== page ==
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The key to successful leadership today is influence, not authority. Kenneth Blanchard

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Participative management in the 2.0 era

Participative management in the 2.0 era

In times of free exchanges in discussion forums and instantaneous information flow through social networks and Twitter, traditional intra-company communication channels look archaic. How can one foster a real conversation between an organization and its employees?



The technological upheavals of recent years have given way to an unprecedented level of interconnectivity. Today, information circulates more quickly than ever, and we are now accustomed to gathering and responding to it almost instantaneously. These new behaviors, firmly embedded in the private sphere, also influence how we work. Indeed, people increasingly expect to find the same freedom to contribute and share information in their professional environment, with the same degree of transparency.

This trend represents a fantastic opportunity for businesses. Indeed, companies able to capitalize on the grassroots knowledge and intelligence of every member of the organization increase their innovation potential tenfold and often make better decisions, as regularly attested by firms which gather broad employee input to support their strategic decisions. Individual employees who are allowed to express their opinions and ideas and see that their input is taken into account gain a greater sense of belonging and motivation. What is more, engaging people in real conversations on key company issues is also the best way to ensure they share a thorough understanding of the real priorities—a considerable asset in reinforcing sorely-needed responsiveness and quality of initiatives.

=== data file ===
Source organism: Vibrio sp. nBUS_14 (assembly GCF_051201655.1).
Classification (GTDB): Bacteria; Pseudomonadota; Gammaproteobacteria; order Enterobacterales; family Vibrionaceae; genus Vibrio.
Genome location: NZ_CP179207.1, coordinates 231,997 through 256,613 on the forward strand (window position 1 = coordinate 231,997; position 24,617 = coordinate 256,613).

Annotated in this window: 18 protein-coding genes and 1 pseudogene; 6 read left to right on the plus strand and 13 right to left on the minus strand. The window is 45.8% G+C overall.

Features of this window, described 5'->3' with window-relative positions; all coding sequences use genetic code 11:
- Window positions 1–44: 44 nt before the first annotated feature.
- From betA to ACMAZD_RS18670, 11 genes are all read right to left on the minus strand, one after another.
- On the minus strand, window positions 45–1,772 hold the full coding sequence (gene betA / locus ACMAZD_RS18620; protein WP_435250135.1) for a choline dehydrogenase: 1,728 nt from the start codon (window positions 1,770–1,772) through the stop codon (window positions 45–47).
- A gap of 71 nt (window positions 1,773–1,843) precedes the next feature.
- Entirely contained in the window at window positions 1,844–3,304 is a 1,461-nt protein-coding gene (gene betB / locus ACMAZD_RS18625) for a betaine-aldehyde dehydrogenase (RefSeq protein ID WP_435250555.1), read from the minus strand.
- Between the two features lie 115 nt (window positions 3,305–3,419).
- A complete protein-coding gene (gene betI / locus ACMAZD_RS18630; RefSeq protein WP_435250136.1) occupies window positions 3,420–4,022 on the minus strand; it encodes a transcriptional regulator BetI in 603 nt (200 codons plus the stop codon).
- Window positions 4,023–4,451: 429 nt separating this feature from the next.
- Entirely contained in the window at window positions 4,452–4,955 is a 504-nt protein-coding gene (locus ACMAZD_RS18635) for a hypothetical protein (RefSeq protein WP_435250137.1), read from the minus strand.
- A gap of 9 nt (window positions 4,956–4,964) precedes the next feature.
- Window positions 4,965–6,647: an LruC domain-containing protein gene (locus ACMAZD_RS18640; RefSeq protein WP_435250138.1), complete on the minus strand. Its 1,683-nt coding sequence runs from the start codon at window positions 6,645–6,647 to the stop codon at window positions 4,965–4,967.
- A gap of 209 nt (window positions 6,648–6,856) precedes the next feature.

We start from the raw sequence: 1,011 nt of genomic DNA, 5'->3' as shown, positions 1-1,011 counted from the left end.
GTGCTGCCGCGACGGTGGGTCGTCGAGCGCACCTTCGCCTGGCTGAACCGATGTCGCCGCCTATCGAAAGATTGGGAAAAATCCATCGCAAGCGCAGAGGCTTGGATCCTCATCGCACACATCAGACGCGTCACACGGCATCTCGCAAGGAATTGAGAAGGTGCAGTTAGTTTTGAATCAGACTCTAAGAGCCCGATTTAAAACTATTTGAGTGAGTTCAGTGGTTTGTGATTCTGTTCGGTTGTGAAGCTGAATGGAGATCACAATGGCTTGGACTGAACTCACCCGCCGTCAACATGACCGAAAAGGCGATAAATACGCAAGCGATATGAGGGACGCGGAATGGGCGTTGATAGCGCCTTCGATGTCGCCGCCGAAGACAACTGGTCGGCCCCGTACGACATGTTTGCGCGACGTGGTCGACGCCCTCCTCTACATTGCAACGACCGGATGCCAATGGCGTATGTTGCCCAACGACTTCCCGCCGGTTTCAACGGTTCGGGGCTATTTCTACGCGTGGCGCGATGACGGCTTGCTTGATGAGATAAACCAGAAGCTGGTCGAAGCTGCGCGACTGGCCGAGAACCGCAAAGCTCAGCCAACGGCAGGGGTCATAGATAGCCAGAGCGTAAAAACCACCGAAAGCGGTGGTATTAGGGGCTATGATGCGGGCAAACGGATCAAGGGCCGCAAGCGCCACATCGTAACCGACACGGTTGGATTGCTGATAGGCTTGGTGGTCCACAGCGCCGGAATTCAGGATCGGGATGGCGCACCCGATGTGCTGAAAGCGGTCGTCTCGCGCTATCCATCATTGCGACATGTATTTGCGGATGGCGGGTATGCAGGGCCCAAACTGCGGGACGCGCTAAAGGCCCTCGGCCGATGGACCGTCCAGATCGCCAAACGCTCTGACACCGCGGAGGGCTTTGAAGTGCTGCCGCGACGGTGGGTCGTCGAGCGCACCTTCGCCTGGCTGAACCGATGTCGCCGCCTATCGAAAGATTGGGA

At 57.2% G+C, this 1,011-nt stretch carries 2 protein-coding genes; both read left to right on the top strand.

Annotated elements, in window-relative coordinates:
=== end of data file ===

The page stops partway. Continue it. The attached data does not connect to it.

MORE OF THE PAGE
Yet, technology and new habits formed in the private sphere are far from sufficient to ensure constructive dialogue in a professional setting- hence the disappointing outcome of many initiatives designed to let employees share their perspectives online. Despite the many opportunities created by these new tools, the authors whose writings are analyzed here underline that they are still just tools. And while it is clear that these important tools cannot simply be ignored, they are meaningful only within the framework of an overall strategy, aimed primarily at stimulating authentic employee participation.

This is far from easy in organizations with a strong top-down legacy, in which free expression is unnatural or may even be considered inappropriate. Successfully transitioning to a mode where all members of the organization can take part in open dialogue to their individual satisfaction and for the collective good must be tackled as a true cultural transformation.

In this synopsis:

- Dialogue and debate: Two complementary approaches
- How can you facilitate and encourage dialogue with employees?
- Four methods to organize large-scale productive dialogue

Synopsis n.218b


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